The point I am trying to make via this account is not a defence of any particular historical empire, but rather for those of us from Asia (very broadly defined, including West Asia [Middle East] and North Asia [Russia]) to remember the ways our histories are intertwined, cutting across national or religious lines.  

Cambridge Festival: What is the main way your book changes how we view international relations?

AZ: International Relations as a discipline has been having a bit of a reckoning in recent years when it comes to Eurocentrism. Some of this is a political debate, but some of it is actually about blindspots of our understanding of the world. The amnesia about Asian/Eurasian history has led many of us to believe that international orders or even empires are European practices. 

My book helps us remember that they are not; some Asian actors also created world orders and empires, they also had universalising visions. I think even that simple reminder is important because it gets us out of the Europeans/Westerners as 'the heroes or villains of every story’ mindset. International politics (good and bad) exists and has existed outside of the West and without Western actors. 

Cambridge Festival: Can you give an example of how our understanding of sovereignty, as well as our theories about the causes of the decline of Great Powers and international orders, might change if we didn't just view world history and international relations from a Western perspective?

AZ: Sovereignty can take many forms. In IR we have focused on one form only: the modern nation-state. But if we want to think about how sovereignty can and will evolve beyond that form in the future, we need to understand the variations among the historical forms of sovereignty.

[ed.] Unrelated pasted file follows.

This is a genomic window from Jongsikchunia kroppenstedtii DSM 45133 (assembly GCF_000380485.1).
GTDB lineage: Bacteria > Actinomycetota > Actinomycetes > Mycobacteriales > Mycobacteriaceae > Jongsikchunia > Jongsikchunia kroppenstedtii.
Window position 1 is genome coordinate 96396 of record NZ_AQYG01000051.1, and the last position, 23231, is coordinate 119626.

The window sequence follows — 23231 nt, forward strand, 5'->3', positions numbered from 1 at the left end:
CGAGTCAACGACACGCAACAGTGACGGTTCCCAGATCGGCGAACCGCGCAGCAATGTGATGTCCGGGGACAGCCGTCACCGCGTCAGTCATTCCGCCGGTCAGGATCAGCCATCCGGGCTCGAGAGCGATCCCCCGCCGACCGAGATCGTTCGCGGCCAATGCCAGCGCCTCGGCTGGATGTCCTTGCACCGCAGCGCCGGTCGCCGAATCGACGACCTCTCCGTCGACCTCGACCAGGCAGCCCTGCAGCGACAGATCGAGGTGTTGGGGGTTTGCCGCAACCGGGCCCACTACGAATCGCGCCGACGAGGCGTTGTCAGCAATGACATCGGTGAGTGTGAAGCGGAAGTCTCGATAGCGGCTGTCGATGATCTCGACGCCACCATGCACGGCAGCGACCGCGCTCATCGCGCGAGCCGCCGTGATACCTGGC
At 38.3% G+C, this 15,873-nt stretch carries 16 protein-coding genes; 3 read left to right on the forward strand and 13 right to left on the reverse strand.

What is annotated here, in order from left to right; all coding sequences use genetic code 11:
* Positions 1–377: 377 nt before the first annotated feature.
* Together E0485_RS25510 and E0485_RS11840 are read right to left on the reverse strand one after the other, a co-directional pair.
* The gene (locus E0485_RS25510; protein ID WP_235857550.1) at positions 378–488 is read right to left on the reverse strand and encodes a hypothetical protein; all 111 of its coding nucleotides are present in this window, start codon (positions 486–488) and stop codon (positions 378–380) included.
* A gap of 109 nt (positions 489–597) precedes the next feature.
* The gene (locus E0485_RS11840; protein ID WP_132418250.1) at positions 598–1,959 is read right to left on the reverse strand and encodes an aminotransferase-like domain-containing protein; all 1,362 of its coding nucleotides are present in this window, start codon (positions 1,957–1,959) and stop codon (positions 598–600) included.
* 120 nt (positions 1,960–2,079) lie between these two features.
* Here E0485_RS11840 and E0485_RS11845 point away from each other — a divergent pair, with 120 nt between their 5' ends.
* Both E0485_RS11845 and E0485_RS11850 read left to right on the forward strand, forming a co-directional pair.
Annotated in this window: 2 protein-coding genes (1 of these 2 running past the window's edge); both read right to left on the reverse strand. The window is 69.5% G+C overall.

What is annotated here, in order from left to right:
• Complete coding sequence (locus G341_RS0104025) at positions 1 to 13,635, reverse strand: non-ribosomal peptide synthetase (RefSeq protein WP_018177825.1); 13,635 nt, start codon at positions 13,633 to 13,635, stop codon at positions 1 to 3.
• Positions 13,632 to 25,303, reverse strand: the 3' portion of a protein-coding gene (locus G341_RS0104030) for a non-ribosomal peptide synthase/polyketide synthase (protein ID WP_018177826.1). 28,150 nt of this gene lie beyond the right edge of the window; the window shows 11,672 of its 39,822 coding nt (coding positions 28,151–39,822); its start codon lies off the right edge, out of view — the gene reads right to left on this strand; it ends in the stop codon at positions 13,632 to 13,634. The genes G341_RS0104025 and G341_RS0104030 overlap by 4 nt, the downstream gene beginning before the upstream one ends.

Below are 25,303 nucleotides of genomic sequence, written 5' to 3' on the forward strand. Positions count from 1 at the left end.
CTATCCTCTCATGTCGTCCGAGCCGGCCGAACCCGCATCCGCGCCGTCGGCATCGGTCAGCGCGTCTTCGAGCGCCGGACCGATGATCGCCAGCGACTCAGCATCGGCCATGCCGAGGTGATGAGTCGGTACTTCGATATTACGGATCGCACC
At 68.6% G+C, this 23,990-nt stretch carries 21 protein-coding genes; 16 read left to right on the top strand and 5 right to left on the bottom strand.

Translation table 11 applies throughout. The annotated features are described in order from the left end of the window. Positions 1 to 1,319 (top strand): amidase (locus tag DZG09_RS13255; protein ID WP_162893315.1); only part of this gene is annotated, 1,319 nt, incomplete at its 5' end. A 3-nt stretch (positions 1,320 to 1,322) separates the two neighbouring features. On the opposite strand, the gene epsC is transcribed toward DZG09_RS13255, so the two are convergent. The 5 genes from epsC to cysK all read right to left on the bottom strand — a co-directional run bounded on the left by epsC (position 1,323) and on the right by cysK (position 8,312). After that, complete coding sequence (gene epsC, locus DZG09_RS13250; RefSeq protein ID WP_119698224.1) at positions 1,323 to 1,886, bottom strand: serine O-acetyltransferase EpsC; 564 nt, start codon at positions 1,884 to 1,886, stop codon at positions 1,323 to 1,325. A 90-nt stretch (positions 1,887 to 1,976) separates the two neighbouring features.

In the book I argued that what Genghis Khan practised and diffused across Asia was another type of sovereignty which combined extreme political centralisation with a mode of legitimation via world conquest, and this model of sovereignty really influenced successor states of Genghis Khan’s empire for centuries to come. 

Similarly, if you only study international orders from the seventeenth century onwards, the impression you get is one of Western order building, improving and expanding and there is no reason to consider how international orders fragment or collapse. And this is why IR scholars until recently did not even imagine this possibility. 

But studying Asia and the longue duree of international politics helps us see that orders do not always expand or are not always replaced by similar versions built on similar understandings of sovereignty. My book suggests that order fragmentation happens due to structural pressures beyond our control. If fragmentation lasts for a long period, the next order may not resemble the previous one. 

Cambridge Festival: What can the book bring to our understanding of the Mongol empire and Gengis Khan?

AZ: I am not a historian myself so in the book I relied on the excellent work scholars of the Mongols and Inner Asia have already produced. This is a field that was transformed in recent decades as more primary sources became available. I would just suggest to the general reader to dispel any notions of the barbarian horde that they may have with regards to the Mongols. This is not to downplay the brutality of their conquests, but more to underline the fact that the Mongols were not unsophisticated or simple-minded brutes. Their empire (like all other empires) was brutally created, but also had an impressive governance structure which facilitated a lot of exchange that would not have happened otherwise. It ordered and changed Asia for centuries to come.